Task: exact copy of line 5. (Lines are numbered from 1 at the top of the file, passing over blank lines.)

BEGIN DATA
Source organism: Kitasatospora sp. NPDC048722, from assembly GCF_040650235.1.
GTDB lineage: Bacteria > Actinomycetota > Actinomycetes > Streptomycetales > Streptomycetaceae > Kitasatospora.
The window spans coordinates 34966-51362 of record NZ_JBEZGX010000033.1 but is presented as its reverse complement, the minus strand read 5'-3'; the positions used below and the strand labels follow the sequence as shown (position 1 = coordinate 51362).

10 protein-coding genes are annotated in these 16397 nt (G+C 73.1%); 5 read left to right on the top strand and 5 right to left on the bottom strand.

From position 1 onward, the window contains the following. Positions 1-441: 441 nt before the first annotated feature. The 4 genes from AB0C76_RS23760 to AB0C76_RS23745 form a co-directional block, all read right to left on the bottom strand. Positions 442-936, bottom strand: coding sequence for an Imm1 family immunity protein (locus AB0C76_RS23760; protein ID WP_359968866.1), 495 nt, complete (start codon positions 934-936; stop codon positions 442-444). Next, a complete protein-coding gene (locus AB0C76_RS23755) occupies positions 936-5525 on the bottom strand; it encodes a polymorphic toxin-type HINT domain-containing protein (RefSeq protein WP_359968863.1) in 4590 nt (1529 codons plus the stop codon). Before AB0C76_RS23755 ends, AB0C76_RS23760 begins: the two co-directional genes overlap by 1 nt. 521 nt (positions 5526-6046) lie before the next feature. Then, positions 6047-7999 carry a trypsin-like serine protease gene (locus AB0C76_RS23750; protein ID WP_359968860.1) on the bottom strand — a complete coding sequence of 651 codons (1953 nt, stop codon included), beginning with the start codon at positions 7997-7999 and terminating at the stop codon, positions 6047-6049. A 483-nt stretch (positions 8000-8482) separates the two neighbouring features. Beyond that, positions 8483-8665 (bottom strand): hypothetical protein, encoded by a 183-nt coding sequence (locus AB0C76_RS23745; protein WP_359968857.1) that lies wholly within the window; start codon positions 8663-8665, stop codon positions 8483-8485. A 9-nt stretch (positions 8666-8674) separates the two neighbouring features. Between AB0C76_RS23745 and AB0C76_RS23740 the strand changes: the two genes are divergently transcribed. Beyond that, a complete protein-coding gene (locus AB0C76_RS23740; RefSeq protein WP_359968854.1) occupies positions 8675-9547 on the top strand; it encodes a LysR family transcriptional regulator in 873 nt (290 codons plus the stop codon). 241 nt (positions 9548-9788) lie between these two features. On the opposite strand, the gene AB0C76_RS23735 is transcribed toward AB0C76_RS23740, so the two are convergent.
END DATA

From position 1 onward, the window contains the following. Positions 1-441: 441 nt before the first annotated feature. The 4 genes from AB0C76_RS23760 to AB0C76_RS23745 form a co-directional block, all read right to left on the bottom strand. Positions 442-936, bottom strand: coding sequence for an Imm1 family immunity protein (locus AB0C76_RS23760; protein ID WP_359968866.1), 495 nt, complete (start codon positions 934-936; stop codon positions 442-444). Next, a complete protein-coding gene (locus AB0C76_RS23755) occupies positions 936-5525 on the bottom strand; it encodes a polymorphic toxin-type HINT domain-containing protein (RefSeq protein WP_359968863.1) in 4590 nt (1529 codons plus the stop codon). Before AB0C76_RS23755 ends, AB0C76_RS23760 begins: the two co-directional genes overlap by 1 nt. 521 nt (positions 5526-6046) lie before the next feature. Then, positions 6047-7999 carry a trypsin-like serine protease gene (locus AB0C76_RS23750; protein ID WP_359968860.1) on the bottom strand — a complete coding sequence of 651 codons (1953 nt, stop codon included), beginning with the start codon at positions 7997-7999 and terminating at the stop codon, positions 6047-6049. A 483-nt stretch (positions 8000-8482) separates the two neighbouring features. Beyond that, positions 8483-8665 (bottom strand): hypothetical protein, encoded by a 183-nt coding sequence (locus AB0C76_RS23745; protein WP_359968857.1) that lies wholly within the window; start codon positions 8663-8665, stop codon positions 8483-8485. A 9-nt stretch (positions 8666-8674) separates the two neighbouring features. Between AB0C76_RS23745 and AB0C76_RS23740 the strand changes: the two genes are divergently transcribed. Beyond that, a complete protein-coding gene (locus AB0C76_RS23740; RefSeq protein WP_359968854.1) occupies positions 8675-9547 on the top strand; it encodes a LysR family transcriptional regulator in 873 nt (290 codons plus the stop codon). 241 nt (positions 9548-9788) lie between these two features. On the opposite strand, the gene AB0C76_RS23735 is transcribed toward AB0C76_RS23740, so the two are convergent.